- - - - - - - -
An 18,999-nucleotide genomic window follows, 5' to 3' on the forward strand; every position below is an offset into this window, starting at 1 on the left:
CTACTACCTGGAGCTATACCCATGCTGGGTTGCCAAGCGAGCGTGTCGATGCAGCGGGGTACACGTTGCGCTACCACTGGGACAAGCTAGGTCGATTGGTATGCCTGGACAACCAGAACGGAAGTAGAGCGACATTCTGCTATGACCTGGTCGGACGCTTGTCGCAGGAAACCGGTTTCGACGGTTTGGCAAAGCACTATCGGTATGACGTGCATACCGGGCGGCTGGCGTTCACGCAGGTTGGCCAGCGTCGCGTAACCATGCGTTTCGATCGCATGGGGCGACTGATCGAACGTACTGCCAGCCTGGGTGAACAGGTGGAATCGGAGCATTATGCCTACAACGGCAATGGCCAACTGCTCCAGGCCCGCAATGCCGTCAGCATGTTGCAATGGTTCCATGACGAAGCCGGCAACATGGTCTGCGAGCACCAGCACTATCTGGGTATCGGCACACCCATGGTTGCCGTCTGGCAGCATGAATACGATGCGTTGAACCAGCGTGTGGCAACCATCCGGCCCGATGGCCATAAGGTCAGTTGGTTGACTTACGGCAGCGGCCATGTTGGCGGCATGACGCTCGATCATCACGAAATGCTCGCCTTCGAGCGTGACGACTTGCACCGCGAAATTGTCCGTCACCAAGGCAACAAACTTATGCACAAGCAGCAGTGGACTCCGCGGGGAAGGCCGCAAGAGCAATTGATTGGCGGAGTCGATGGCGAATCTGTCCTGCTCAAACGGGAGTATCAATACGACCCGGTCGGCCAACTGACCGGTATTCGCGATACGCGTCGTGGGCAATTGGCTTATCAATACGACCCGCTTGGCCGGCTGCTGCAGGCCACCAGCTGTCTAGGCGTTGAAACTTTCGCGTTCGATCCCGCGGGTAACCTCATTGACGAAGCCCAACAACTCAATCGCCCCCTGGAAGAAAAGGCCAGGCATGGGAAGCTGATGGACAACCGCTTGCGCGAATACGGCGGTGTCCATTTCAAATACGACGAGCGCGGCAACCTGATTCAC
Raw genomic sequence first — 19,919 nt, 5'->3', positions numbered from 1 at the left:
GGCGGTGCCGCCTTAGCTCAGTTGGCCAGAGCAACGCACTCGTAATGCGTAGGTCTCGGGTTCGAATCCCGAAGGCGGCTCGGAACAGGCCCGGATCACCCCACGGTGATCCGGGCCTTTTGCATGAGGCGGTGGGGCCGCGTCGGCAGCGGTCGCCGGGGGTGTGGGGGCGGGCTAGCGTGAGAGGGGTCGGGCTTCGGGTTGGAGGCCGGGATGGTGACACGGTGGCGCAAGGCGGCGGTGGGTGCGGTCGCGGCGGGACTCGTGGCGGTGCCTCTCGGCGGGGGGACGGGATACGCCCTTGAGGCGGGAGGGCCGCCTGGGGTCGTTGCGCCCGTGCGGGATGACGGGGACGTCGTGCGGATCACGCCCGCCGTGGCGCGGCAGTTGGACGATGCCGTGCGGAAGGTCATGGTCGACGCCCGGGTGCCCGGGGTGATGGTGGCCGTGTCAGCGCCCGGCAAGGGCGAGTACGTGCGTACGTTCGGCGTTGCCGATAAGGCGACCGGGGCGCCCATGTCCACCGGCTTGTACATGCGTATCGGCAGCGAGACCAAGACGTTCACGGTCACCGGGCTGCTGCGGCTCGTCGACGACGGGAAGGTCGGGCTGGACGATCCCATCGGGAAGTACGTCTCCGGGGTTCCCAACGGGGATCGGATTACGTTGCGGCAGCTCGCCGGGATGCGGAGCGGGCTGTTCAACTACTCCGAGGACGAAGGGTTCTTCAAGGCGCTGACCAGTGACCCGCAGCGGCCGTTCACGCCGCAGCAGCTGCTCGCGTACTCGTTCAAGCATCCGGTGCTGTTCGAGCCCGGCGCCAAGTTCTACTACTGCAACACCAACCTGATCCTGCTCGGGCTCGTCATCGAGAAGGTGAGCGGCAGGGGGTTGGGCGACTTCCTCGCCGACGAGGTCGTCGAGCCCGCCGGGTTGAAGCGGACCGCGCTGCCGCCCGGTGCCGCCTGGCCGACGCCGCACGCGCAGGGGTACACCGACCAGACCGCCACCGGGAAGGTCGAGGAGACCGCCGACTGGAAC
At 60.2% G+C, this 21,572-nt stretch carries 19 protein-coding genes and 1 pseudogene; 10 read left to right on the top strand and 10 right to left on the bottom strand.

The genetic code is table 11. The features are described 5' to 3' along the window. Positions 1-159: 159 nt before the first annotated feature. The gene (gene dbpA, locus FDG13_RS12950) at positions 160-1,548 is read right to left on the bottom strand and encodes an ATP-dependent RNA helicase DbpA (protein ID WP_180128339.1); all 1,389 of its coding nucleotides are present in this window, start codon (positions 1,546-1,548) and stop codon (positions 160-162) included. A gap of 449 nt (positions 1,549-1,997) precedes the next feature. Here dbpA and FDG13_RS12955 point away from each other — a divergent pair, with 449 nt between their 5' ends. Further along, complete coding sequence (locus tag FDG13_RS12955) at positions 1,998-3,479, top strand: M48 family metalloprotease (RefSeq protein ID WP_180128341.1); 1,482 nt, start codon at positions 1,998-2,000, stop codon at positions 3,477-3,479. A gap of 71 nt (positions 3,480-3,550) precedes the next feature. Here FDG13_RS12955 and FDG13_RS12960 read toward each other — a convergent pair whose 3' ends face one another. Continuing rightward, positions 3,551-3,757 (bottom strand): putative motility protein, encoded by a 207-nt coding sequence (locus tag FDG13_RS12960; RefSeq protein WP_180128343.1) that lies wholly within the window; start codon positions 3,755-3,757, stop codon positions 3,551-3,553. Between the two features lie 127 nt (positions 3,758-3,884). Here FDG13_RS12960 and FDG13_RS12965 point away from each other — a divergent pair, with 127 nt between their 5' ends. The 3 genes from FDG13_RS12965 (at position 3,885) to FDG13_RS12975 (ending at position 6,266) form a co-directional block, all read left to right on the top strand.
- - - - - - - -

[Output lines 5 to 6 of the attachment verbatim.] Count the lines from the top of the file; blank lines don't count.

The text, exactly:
At 60.2% G+C, this 21,572-nt stretch carries 19 protein-coding genes and 1 pseudogene; 10 read left to right on the top strand and 10 right to left on the bottom strand.

The genetic code is table 11. The features are described 5' to 3' along the window. Positions 1-159: 159 nt before the first annotated feature. The gene (gene dbpA, locus FDG13_RS12950) at positions 160-1,548 is read right to left on the bottom strand and encodes an ATP-dependent RNA helicase DbpA (protein ID WP_180128339.1); all 1,389 of its coding nucleotides are present in this window, start codon (positions 1,546-1,548) and stop codon (positions 160-162) included. A gap of 449 nt (positions 1,549-1,997) precedes the next feature. Here dbpA and FDG13_RS12955 point away from each other — a divergent pair, with 449 nt between their 5' ends. Further along, complete coding sequence (locus tag FDG13_RS12955) at positions 1,998-3,479, top strand: M48 family metalloprotease (RefSeq protein ID WP_180128341.1); 1,482 nt, start codon at positions 1,998-2,000, stop codon at positions 3,477-3,479. A gap of 71 nt (positions 3,480-3,550) precedes the next feature. Here FDG13_RS12955 and FDG13_RS12960 read toward each other — a convergent pair whose 3' ends face one another. Continuing rightward, positions 3,551-3,757 (bottom strand): putative motility protein, encoded by a 207-nt coding sequence (locus tag FDG13_RS12960; RefSeq protein WP_180128343.1) that lies wholly within the window; start codon positions 3,755-3,757, stop codon positions 3,551-3,553. Between the two features lie 127 nt (positions 3,758-3,884). Here FDG13_RS12960 and FDG13_RS12965 point away from each other — a divergent pair, with 127 nt between their 5' ends. The 3 genes from FDG13_RS12965 (at position 3,885) to FDG13_RS12975 (ending at position 6,266) form a co-directional block, all read left to right on the top strand.